Today the Federal Communications Commission voted unanimously to move ahead with a plan to require broadband companies to display important plan information on easy to read labels so customers will know upfront what they’re getting.
This means big broadband names like Comcast and Verizon and will have to provide ‘nutrition labels’ disclosing things like speed, data caps, throttling and other management tactics, as well as introductory prices and later price hikes to customers at the time of sale.
The FCC has taken action on this “Broadband Nutrition Label” as part of the infrastructure law signed in November. The new ruling will make it easier for consumers to know at a glance what to expect from their broadband contract to eliminate surprises and hidden fees later on. Just like a nutrition label on a food item, consumers can make informed decisions and comparisons when shopping for an internet provider.
“Access to accurate, simple-to-understand information about broadband Internet access services helps consumers make informed choices and is central to a well-functioning marketplace,” the FCC said in a press release on Thursday.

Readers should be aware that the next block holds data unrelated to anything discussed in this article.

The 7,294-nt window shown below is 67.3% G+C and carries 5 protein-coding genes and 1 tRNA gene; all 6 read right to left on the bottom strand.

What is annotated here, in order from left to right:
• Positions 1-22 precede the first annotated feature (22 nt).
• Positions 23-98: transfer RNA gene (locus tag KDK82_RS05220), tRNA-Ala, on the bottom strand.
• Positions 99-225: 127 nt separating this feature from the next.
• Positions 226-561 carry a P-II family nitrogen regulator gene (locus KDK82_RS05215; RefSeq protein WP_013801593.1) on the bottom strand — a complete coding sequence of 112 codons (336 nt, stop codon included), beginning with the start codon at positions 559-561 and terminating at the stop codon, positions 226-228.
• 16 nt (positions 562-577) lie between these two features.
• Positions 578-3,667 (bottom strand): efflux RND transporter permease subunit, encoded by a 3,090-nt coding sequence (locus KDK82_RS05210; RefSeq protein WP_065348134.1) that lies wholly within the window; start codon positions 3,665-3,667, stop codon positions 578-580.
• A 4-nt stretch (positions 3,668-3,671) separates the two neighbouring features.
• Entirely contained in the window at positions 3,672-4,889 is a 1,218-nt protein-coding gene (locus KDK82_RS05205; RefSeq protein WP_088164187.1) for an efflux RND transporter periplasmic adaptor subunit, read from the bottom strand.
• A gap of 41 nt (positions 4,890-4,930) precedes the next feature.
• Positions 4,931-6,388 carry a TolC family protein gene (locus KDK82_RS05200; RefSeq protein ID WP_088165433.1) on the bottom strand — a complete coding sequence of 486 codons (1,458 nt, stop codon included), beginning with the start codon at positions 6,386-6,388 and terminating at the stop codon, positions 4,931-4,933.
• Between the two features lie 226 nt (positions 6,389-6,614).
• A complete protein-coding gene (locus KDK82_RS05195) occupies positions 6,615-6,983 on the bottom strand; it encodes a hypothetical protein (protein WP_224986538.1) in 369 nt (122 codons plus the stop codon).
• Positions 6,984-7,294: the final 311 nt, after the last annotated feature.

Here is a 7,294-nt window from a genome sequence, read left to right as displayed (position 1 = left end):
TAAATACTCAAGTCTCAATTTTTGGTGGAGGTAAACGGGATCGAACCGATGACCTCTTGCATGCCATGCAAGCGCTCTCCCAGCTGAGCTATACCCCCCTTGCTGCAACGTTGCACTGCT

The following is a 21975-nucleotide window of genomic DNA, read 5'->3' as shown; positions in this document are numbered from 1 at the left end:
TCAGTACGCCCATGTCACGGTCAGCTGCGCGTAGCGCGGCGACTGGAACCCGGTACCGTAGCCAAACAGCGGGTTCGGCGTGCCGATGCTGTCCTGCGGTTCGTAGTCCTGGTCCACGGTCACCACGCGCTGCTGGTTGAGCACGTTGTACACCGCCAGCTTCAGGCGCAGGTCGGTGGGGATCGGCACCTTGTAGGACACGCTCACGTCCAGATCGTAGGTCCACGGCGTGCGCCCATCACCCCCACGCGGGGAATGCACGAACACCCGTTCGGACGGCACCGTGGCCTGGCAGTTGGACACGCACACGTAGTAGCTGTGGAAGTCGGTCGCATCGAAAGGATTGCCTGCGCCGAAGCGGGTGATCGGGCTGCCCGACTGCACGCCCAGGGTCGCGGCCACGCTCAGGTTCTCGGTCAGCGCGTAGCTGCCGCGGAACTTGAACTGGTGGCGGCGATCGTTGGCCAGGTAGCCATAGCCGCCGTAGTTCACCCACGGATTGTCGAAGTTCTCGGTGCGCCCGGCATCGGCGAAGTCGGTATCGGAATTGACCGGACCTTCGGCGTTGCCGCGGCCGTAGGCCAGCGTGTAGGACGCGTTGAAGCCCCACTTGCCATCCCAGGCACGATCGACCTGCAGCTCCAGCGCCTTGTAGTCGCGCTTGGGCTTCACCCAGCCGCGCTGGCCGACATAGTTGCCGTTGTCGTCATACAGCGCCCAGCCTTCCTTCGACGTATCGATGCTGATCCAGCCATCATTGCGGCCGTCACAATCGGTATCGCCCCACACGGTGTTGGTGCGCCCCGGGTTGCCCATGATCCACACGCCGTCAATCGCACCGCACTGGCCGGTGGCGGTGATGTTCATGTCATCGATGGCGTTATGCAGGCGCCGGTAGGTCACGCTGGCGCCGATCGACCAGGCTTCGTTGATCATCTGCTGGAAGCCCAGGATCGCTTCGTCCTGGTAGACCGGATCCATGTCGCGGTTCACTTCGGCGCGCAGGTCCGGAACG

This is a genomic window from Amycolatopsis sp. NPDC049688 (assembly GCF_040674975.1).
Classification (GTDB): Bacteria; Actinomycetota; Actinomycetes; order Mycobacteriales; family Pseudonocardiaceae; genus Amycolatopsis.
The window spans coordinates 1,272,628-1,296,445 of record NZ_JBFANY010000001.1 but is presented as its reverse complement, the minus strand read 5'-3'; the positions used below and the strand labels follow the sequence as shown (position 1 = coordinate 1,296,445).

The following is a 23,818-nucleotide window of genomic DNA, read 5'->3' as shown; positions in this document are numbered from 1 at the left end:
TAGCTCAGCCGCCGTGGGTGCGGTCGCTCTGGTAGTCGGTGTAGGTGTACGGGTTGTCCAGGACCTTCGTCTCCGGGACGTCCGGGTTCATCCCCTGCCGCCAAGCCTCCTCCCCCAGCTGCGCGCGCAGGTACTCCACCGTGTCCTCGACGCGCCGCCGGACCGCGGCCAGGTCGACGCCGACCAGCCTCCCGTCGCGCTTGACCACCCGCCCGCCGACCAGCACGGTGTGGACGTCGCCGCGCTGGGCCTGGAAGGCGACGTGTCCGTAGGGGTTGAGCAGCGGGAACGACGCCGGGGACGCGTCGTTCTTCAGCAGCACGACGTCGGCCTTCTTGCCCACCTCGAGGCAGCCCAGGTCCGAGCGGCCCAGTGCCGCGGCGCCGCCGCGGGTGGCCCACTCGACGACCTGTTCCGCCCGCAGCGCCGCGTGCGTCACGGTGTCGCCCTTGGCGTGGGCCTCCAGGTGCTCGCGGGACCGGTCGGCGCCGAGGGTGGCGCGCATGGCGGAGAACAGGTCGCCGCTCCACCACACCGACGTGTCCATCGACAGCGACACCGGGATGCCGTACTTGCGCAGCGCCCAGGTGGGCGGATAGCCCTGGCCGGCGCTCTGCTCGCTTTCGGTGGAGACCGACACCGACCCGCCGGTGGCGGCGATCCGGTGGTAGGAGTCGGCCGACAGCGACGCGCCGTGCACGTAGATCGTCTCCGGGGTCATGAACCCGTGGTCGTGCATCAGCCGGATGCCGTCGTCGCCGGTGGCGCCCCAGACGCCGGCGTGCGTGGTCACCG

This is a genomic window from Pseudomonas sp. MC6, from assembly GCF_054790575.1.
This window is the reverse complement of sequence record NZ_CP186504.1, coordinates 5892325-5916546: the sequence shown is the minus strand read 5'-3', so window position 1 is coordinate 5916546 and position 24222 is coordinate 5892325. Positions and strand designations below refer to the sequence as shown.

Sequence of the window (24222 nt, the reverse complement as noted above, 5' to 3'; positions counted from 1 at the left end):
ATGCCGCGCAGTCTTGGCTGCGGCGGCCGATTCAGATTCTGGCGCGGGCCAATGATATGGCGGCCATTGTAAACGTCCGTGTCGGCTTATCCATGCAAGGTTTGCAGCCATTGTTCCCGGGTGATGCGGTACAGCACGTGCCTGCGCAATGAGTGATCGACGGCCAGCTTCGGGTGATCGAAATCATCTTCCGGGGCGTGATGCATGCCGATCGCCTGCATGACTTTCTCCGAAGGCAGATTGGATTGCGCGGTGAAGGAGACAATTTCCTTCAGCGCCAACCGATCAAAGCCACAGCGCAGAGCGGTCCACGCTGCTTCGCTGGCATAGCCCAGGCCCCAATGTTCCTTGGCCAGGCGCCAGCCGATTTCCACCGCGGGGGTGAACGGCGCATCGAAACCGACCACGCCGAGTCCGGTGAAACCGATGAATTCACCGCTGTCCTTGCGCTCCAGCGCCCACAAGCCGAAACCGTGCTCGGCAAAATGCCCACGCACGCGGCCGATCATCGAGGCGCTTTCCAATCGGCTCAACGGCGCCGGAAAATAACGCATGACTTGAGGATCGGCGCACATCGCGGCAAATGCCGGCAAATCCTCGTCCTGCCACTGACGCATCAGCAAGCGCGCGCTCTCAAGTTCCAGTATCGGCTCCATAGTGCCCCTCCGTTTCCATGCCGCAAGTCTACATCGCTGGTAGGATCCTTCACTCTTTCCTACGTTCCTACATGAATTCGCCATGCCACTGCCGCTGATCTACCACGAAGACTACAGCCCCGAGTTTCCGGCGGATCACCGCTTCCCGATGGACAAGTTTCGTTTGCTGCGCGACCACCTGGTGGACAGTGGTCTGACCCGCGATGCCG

The idea of these labels has been circulating for years now but has never taken off until today. Somewhat surprisingly, the The NCTA, a trade group for broadband providers, endorsed the idea back in 2016 and have now issued a statement saying that they’re still on board.
“Cable operators are committed to providing consumers with relevant information about broadband services,” the NCTA said in a statement this week.
“The ‘nutrition labels’ we seek comment on today will help households compare prices and service offerings, making it easier for them to find the right package and the best deal,” Democratic Commissioner Geoffrey Starks said in a statement on Thursday. “Arming consumers with better information will also promote greater innovation, more competition, and lower prices for broadband—wins for the entire broadband ecosystem.”
The 4-0 ruling was passed today, but it will still be some time before these mandated labels go into effect.